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Learn how to get a high-paying job

Follow these simple tips to earn money—lots of it—by strategically pursuing the highest paying jobs.

Want a bigger paycheck? Of course you do. There’s nothing wrong with wanting to get a job where you can make money—lots of it. In fact, 63% of workers said compensation was “very important” to their overall job satisfaction, a recent Society for Human Resource Management survey found.

Unfortunately, the average raise is only 3%, according to WorldatWork's 2017 Salary Budget Survey. So how can you make money fast instead of waiting for your salary to grow over time? By revving up your job search to focus on jobs that pay well. Yeah, that sounds obvious, but there’s actually a science behind it.

Wharton management professor Matthew Bidwell found that external hires get paid, on average, 18% to 20% more than internal workers who get promoted to the same position. Translation: To see a big pay increase, switch companies.

But how exactly do you find the highest paying jobs in today’s competitive workplace? The answer is pretty straightforward.

Establish yourself as an expert in your field

To make yourself more attractive to prospective employers, you should focus on not only building your brand but also marketing yourself as an expert in your industry, says Thea Kelley, a job search and interview coach in San Francisco. Kelley says there are a number of ways you can do this:

  • Look for opportunities to speak at industry conferences
  • Find podcasts or online radio shows that will welcome you as a guest
  • Write about your field either on a blog or self-published eBook
  • Post regularly on social media
  • Create informative videos and a YouTube channel
  • Pick up part-time work as a consultant

Taking these steps (or a combination thereof) can also help you gain exposure to recruiters and headhunters.

Cross-train to expand your skill set

One of the best ways to strengthen your resume is to demonstrate you’ve pushed yourself to learn skills to boost your areas of expertise. But in order to achieve that, you’ll need to create cross-training opportunities for yourself, says Teri DePuy, a Colorado-based career coach at ICC Innovate Coach Consult. “You don’t just want to go to your boss and say, ‘I want to learn more about our marketing department,’” DePuy says.

A better tactic, says DePuy, is to ask for your boss’ permission to work on a specific project or task—and offer something in return. For instance, “Bob in IT is willing to let me shadow him for a day. Can I do that and then share with our team what I learned?”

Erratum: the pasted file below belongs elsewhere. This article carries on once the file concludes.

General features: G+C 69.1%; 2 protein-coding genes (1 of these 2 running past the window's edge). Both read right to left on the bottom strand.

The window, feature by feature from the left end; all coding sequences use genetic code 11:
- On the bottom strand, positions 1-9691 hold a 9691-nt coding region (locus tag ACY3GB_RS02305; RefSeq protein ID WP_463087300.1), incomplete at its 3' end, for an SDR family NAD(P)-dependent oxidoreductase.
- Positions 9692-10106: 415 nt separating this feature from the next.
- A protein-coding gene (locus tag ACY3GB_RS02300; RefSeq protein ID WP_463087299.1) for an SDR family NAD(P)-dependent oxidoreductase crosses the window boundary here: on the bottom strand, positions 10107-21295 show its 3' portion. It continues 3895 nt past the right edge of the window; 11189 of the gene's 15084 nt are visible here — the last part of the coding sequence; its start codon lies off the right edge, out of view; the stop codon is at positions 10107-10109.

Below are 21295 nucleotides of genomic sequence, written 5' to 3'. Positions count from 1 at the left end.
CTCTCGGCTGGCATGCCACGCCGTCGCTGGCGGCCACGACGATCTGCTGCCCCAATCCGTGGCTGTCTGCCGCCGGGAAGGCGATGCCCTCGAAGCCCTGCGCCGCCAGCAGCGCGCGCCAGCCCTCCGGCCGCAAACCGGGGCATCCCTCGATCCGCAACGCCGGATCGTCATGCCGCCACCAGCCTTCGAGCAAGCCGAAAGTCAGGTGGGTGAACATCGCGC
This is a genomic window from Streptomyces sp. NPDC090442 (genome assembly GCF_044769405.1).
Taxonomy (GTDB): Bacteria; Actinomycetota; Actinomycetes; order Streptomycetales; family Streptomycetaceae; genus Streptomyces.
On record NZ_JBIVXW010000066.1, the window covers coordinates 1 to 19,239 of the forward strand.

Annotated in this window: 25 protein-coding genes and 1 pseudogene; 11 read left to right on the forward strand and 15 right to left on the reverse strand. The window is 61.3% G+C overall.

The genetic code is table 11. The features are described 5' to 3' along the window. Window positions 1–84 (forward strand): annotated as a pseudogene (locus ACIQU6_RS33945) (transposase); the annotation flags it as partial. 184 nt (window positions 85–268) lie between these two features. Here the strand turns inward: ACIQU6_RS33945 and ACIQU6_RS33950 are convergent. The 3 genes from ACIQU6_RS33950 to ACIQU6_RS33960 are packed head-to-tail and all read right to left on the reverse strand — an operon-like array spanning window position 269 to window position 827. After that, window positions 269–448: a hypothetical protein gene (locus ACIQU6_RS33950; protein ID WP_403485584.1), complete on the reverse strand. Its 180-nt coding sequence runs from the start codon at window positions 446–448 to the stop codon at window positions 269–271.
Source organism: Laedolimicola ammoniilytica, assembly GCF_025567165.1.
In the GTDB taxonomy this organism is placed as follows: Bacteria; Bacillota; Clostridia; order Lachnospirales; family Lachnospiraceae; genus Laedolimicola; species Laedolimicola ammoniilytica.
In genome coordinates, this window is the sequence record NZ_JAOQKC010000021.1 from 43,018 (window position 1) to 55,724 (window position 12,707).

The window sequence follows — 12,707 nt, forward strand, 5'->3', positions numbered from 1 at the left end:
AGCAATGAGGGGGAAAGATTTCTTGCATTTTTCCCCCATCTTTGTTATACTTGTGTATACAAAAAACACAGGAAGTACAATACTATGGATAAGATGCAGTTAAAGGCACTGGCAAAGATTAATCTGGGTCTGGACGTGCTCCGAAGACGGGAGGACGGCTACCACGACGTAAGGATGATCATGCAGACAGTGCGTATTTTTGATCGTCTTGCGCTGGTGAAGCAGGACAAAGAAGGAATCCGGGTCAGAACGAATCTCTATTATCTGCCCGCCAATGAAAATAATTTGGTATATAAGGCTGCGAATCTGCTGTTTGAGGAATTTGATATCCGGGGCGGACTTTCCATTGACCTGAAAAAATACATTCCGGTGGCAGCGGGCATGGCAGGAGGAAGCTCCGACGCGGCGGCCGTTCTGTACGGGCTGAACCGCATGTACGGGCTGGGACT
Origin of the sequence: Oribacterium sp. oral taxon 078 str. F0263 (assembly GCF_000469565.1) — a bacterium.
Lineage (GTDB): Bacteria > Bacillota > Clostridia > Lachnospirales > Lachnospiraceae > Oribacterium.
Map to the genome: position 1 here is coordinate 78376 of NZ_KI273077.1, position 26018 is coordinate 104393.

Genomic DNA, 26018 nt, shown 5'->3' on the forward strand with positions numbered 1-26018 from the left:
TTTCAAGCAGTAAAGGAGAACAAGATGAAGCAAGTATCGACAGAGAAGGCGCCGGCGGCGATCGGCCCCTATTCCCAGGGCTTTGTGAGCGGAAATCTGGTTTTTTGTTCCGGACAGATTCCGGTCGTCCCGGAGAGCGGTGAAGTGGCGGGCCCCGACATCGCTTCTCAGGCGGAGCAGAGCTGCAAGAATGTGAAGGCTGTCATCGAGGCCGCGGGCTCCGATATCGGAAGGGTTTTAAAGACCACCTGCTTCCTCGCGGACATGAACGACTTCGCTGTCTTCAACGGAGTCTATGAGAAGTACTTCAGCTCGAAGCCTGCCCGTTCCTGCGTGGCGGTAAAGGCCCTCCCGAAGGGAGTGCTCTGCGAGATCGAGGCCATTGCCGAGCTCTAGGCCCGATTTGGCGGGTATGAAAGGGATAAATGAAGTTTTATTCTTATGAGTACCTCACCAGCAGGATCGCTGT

Develop your leadership skills

No matter how much the job market shifts, one skill that’s always in demand is leadership. You have an advantage if you’re already in a management position, since you’re developing your leadership ability just by overseeing direct reports. But if you’re not a supervisor yet, there are other ways to develop leadership skills.

You can offer to mentor an entry-level employee, lead a training seminar, or develop a volunteer program to improve the company’s image. Craig Toedtman, an executive coach in Blue Bell, Pennsylvania, says you can also sharpen your leadership skills outside your job by taking an executive position at a professional association or nonprofit.

Research companies' financial health

Before you begin applying to jobs, create a list of prospective employers that are hiring that you’d like to work for and do an analysis of each company’s financial health and stability. The better off they are financially, the more likely they are to pay employees well.

You can research this a few ways. If it’s a public company, look at its recent quarterly earnings reports to see profit margins and net sales. (Those are good indicators of financial growth.)

If it’s a private business, you may have to do a little more digging by looking at company reviews on kununu to see if the company is known for good compensation and career development.

Take smart risks

To make a big salary leap, you’ll likely have to push yourself outside your comfort zone and apply to high-paying jobs that might seem like a stretch.

“Disregard the barriers to entry,” Toedtman advises. “If you see a job you want, and you feel you can do it well, don’t hesitate to apply,” he says.

Remember to focus on what you bring to the table and how you can add value to the company’s bottom line. Give them examples that demonstrate you’re a problem solver who can take on challenges and turn them into accomplishments.

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